Heather’s car barreled through the streets of Lexington faster than a Minute Man getting his shit together. We were working on our second Big One from Dunkin’ Donuts. Caffeine pumped through our veins like gas through the car cylinders.
“David did the cutest thing yesterday,” Heather’s face beamed as she thought of her new boyfriend.
I grasped the “oh shit” bar to brace myself.
“He made me an origami hippo.”
“An origami hippo?”
My body flew against the door as she made a turn at fifty.
David had the build of a football player; the kind of guy who made me his dodge ball victim in high school. I couldn’t picture his meaty hands folding gray paper into little hippopotamuses.
“He’s so creative. He wrote a rock opera once. He wants Axl Rose to play the lead.”
She stared at me as she spoke. I pointed to the windshield, hoping she would pay attention to the winding road before us.
“And he loves my idea about a big screen version of the musical Cats with real cats.”
The car leapt over the hills on our way toward the Hanscom Airforce Base.
Opposite the blue and yellow lights of the runway was a street paved with orange reflectors. Speeding down this street with our high beams on created an exciting light show for those of us on a caffeine rush. This was how we spent many a summer evening since we received our licenses. We called it the Battlestar Galactica run.
I treasured these now few meetings with Heather. All summer it had been just the two of us. Our few high school friends that had come home for the summer were lost in preparations for their upcoming senior year of college.
Then David entered the picture and screwed everything up. He worked in the produce department of the supermarket where she was a cashier. She claimed that he’d changed his ways since high school, but on the few occasions the three of us hung out, all I saw was a smart-ass jock.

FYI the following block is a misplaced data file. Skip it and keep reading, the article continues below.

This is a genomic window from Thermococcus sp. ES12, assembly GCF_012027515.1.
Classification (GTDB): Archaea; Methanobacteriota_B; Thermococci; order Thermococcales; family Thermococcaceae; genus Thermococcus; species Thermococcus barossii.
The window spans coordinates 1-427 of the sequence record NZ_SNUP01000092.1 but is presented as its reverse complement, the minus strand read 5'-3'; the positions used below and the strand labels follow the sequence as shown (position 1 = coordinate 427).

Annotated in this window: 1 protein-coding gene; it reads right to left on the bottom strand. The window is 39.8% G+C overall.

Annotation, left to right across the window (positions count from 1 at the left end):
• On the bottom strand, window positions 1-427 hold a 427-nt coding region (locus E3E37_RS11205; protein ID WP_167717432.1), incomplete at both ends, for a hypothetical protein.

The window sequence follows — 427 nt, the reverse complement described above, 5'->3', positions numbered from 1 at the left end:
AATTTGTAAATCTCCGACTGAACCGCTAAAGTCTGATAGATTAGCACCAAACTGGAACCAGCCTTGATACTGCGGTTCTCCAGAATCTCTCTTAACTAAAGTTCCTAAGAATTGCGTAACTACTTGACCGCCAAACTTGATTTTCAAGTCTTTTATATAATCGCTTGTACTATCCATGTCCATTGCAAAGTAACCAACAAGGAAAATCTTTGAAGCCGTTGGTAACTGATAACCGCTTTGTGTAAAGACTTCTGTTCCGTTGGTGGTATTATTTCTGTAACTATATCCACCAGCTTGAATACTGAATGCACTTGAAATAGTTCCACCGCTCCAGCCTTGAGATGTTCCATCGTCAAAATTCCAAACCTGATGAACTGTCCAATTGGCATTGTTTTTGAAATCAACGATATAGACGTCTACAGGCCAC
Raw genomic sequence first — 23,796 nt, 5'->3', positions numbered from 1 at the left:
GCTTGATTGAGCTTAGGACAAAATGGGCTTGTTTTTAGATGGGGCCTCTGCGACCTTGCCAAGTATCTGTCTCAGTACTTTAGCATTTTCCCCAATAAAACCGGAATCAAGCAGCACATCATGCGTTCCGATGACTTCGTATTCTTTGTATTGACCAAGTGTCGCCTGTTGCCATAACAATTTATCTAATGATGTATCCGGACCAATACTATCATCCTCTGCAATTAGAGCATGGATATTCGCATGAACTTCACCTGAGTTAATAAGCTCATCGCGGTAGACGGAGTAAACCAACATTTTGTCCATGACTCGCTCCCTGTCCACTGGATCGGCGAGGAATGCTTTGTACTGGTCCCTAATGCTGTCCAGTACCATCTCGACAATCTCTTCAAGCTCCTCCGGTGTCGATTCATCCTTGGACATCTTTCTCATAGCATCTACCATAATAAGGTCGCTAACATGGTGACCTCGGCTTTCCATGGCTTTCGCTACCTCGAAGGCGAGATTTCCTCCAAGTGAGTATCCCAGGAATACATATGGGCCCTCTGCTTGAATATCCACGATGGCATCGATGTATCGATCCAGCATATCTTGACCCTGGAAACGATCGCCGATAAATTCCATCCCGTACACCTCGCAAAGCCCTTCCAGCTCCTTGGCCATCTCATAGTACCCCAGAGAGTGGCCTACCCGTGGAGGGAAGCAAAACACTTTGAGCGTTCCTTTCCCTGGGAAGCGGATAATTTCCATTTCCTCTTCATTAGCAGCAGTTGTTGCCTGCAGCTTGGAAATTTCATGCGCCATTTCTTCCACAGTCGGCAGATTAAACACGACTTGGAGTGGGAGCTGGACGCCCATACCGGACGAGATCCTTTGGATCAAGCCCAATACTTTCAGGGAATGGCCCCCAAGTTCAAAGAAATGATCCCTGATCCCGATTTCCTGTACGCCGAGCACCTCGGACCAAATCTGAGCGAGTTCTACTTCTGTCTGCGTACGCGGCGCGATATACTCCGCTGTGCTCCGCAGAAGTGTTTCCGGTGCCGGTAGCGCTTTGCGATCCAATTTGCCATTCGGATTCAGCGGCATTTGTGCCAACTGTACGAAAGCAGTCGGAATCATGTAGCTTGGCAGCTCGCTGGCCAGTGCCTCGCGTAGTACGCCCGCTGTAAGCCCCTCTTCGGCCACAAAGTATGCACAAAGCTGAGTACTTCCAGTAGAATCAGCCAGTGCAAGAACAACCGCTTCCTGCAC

Heather and I went from hanging out every night to once a week. David was all she needed now.
“Are we going to do our trip down the Cape this summer?” I asked.
“David said he’d love to come with us.”
I didn’t recall inviting him.
“His father may be able to get us a corporate rate at a Best Western.”
What was wrong with our usual bed and breakfast?
“Maybe you’ll have a girlfriend by then. That way you don’t have to be in a room by yourself.”
Why should I be by myself? The whole point of the trip was spending time together; we stayed up and drank until we passed out in some corner of the room.
As we raced through the Battlestar Galactica run, she said, “This is what love feels like.”
The coffee churned in my stomach and I silently agreed.
Thomas J. Misuraca studied Writing, Publishing and Literature at Emerson College in his home town of Boston. Over eighty of his short stories have appeared in publications worldwide. Two of his novels have been published, including the vampire parody novel, Lifestyles of the Damned. Thomas has focused more on theater recently. Over one hundred of his one-act plays have been produced or stage read globally, and his full-length musical, Geeks!, was produced Off-Off Broadway in October 2012 (and opening Off-Broadway in April 2019).